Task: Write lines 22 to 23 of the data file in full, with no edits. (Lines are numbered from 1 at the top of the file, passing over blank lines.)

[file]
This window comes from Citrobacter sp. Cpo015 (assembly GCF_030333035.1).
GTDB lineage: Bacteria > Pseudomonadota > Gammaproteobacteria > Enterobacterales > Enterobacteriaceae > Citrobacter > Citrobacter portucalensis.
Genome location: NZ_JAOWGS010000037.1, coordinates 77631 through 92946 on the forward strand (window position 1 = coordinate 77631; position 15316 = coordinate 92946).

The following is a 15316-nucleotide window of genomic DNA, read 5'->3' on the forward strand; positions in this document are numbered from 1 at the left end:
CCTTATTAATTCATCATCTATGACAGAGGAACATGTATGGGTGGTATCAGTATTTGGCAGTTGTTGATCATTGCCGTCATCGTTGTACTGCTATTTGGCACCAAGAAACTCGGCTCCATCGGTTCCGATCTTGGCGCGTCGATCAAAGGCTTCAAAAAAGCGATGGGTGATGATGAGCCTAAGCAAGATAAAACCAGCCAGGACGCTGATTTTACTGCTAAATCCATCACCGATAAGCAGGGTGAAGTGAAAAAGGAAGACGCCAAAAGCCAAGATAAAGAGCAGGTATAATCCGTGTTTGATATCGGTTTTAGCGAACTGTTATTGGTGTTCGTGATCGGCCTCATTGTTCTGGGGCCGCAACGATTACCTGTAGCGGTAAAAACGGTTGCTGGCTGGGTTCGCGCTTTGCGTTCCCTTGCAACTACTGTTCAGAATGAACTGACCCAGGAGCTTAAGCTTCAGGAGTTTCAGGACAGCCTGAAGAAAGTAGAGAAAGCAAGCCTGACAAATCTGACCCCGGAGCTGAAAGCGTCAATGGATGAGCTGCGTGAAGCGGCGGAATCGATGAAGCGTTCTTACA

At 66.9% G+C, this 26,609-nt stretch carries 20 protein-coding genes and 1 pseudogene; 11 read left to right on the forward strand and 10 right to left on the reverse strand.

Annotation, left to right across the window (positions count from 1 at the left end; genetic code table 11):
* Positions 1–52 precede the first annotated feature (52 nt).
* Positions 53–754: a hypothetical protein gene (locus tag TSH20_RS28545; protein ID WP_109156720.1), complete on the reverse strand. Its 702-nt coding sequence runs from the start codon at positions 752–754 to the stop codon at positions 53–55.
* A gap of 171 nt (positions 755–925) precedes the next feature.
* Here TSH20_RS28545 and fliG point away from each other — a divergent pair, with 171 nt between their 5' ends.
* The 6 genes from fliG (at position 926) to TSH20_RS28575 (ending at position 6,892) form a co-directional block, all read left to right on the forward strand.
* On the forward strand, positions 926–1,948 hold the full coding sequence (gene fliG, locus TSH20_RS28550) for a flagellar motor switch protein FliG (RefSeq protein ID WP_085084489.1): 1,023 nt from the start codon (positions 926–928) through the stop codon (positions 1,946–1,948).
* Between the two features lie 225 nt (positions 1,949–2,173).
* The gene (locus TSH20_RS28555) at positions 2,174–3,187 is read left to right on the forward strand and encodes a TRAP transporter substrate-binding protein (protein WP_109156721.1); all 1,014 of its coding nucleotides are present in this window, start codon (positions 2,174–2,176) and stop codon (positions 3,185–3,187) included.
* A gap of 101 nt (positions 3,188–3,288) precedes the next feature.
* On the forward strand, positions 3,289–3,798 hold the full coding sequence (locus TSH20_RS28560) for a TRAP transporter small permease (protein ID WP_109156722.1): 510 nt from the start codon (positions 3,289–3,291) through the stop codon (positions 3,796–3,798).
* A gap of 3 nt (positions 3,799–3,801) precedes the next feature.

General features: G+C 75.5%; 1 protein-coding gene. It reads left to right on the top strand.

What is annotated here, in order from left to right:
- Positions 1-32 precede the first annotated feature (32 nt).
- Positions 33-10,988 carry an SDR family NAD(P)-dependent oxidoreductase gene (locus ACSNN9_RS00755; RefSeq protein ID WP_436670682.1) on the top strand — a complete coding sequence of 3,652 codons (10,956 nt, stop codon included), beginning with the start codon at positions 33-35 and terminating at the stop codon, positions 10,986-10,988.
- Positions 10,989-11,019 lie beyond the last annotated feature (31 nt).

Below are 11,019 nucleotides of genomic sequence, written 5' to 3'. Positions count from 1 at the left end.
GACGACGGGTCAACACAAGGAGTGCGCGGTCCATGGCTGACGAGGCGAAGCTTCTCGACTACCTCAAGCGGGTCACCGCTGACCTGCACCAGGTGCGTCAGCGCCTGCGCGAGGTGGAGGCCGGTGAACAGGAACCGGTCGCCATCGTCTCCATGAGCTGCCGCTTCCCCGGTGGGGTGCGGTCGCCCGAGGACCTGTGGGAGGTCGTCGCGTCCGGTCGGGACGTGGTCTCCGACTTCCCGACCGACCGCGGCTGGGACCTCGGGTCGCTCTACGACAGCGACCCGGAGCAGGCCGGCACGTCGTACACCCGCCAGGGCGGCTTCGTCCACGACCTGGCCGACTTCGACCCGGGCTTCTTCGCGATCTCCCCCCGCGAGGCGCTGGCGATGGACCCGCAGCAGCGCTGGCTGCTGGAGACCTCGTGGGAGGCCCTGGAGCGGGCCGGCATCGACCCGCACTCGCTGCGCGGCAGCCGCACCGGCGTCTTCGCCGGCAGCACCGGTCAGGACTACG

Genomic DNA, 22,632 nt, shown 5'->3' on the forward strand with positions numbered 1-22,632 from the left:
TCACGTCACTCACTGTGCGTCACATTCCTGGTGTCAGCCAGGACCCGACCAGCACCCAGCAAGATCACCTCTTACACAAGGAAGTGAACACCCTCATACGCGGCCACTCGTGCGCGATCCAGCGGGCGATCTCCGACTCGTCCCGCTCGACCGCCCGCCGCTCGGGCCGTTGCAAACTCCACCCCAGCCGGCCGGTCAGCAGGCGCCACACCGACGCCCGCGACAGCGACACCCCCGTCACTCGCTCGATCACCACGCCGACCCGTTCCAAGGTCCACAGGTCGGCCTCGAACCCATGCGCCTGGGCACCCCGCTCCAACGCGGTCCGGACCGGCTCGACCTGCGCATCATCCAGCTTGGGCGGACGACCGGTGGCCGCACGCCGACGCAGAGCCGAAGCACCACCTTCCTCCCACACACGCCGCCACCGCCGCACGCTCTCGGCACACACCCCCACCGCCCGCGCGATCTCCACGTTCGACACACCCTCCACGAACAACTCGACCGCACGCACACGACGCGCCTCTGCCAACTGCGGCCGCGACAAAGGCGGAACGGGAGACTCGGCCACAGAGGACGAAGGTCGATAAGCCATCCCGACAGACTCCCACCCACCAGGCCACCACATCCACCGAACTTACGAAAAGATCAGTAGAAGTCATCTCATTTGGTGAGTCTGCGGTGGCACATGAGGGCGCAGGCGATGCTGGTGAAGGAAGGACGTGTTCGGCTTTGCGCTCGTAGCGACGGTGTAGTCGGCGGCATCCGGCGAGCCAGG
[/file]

- Positions 33-10,988 carry an SDR family NAD(P)-dependent oxidoreductase gene (locus ACSNN9_RS00755; RefSeq protein ID WP_436670682.1) on the top strand — a complete coding sequence of 3,652 codons (10,956 nt, stop codon included), beginning with the start codon at positions 33-35 and terminating at the stop codon, positions 10,986-10,988.
- Positions 10,989-11,019 lie beyond the last annotated feature (31 nt).